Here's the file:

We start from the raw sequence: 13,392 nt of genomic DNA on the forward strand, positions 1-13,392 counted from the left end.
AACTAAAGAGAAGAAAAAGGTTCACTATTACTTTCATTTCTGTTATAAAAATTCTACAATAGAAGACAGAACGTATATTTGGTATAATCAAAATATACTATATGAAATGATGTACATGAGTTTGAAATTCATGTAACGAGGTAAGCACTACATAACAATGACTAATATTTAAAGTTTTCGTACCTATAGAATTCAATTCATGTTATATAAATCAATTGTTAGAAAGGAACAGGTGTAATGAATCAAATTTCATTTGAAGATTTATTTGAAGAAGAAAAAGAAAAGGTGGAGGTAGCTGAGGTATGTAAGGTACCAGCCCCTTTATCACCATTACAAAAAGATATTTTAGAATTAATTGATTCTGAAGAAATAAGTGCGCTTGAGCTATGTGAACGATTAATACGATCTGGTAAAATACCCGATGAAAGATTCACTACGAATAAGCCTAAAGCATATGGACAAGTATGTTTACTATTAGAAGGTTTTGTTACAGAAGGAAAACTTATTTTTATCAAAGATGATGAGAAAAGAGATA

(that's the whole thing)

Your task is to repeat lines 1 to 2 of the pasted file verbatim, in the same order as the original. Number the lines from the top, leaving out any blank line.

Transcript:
We start from the raw sequence: 13,392 nt of genomic DNA on the forward strand, positions 1-13,392 counted from the left end.
AACTAAAGAGAAGAAAAAGGTTCACTATTACTTTCATTTCTGTTATAAAAATTCTACAATAGAAGACAGAACGTATATTTGGTATAATCAAAATATACTATATGAAATGATGTACATGAGTTTGAAATTCATGTAACGAGGTAAGCACTACATAACAATGACTAATATTTAAAGTTTTCGTACCTATAGAATTCAATTCATGTTATATAAATCAATTGTTAGAAAGGAACAGGTGTAATGAATCAAATTTCATTTGAAGATTTATTTGAAGAAGAAAAAGAAAAGGTGGAGGTAGCTGAGGTATGTAAGGTACCAGCCCCTTTATCACCATTACAAAAAGATATTTTAGAATTAATTGATTCTGAAGAAATAAGTGCGCTTGAGCTATGTGAACGATTAATACGATCTGGTAAAATACCCGATGAAAGATTCACTACGAATAAGCCTAAAGCATATGGACAAGTATGTTTACTATTAGAAGGTTTTGTTACAGAAGGAAAACTTATTTTTATCAAAGATGATGAGAAAAGAGATA